And no more surprises at the end of the morning report.



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Prime Minister Dr Abiy Ahmed of Ethiopia


( by Dr Solomon Feyissa) Image result for dr abiy ahmed

I can imagine that many of us have talked about the Abiy phenomenon since he came to power a little over 100 days ago.

I have been mentally wrestling with myself what term to use to describe the Abiy phenomenon and finally convinced myself that “perfect timing” would be appropriate.

Had he come to the scene few years earlier or few years later I would argue that he wouldn’t have become the promising leader that we all are talking about but instead a regular nice technocrat of limited significance. I strongly think that things were ripe for him to shine at this point in time in Ethiopian politics.

He came at the right time in the history of Ethiopian political struggle for real democracy. I disagree with other people who give him too much credit for the changes and sometimes try to make him a messiah figure or a cult leader which seems to be a very wrong way to understand and describe the situation and could be dangerous and may encourage dictatorship.

His rise to power needs to be understood with the preceding political events and bigger context of political struggle in Ethiopia. No doubt that he is the best messenger for reconciliation, forgiveness, peace, change, democracy and rule of law. He is the right leader at this critical time which Ethiopia needs desperately.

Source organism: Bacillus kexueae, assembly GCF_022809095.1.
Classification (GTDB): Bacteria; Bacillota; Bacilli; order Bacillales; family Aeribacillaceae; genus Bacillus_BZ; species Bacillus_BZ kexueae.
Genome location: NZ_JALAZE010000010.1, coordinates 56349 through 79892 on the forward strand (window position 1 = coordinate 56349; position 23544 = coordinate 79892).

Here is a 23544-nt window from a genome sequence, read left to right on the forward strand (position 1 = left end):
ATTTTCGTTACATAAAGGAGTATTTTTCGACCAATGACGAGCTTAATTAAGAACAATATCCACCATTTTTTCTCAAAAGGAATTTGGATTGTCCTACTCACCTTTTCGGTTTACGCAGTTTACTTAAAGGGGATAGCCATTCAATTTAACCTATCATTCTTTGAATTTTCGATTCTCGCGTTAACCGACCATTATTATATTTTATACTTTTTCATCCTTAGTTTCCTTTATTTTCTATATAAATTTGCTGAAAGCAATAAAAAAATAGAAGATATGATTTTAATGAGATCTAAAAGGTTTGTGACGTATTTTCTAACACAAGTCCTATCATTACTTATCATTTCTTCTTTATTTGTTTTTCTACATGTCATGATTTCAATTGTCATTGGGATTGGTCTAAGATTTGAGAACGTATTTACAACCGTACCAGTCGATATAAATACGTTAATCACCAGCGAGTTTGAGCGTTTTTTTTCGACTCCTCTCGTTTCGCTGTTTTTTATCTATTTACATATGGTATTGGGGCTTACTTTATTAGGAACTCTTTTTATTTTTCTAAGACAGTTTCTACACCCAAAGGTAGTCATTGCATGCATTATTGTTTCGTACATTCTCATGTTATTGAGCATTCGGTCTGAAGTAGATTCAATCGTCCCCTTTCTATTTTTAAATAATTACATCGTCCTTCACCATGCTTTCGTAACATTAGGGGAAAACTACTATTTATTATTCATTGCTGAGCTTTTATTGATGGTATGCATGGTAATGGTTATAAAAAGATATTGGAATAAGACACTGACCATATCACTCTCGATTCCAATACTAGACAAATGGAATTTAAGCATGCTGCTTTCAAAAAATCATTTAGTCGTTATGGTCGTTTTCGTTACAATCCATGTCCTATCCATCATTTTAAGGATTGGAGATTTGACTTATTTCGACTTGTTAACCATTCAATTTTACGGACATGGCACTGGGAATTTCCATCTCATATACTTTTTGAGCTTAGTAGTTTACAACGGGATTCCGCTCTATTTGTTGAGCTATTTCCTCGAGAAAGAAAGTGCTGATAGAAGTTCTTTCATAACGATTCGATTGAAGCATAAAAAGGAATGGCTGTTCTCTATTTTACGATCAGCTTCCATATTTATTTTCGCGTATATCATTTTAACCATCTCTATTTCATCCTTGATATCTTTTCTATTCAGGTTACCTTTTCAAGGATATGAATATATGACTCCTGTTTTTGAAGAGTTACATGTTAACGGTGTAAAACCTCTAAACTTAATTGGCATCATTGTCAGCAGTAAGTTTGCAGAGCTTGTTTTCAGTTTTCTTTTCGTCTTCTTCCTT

Timing is everything, so this is his time and we should see his role as part of a bigger picture of ongoing political struggle but not as a one man show.   I would say it is important to understand and acknowledge the significant historical events of our politics of the last half century to explain his ascendance to power.

He is the outcome of the multigenerational struggle for genuine participatory democracy and rule of law. He is the off spring of a very protracted conception, pregnancy, labor and delivery of a bitter political struggle and process which costed thousands of lives.

The struggle for democracy and rule of law has been fought by different groups in different forms and shapes starting from the Neway brothers, Mengistu and Girmame   coup d’état.   Countless Ethiopians sacrificed their lives under the umbrella of different organizations and popular movements including EPRP, MEISON, ELF,EPLF,TLF,TPLF,OLF,EPRDF etc and the original Yoyane movement, the Bale upraising and the Mecha tulema association etc…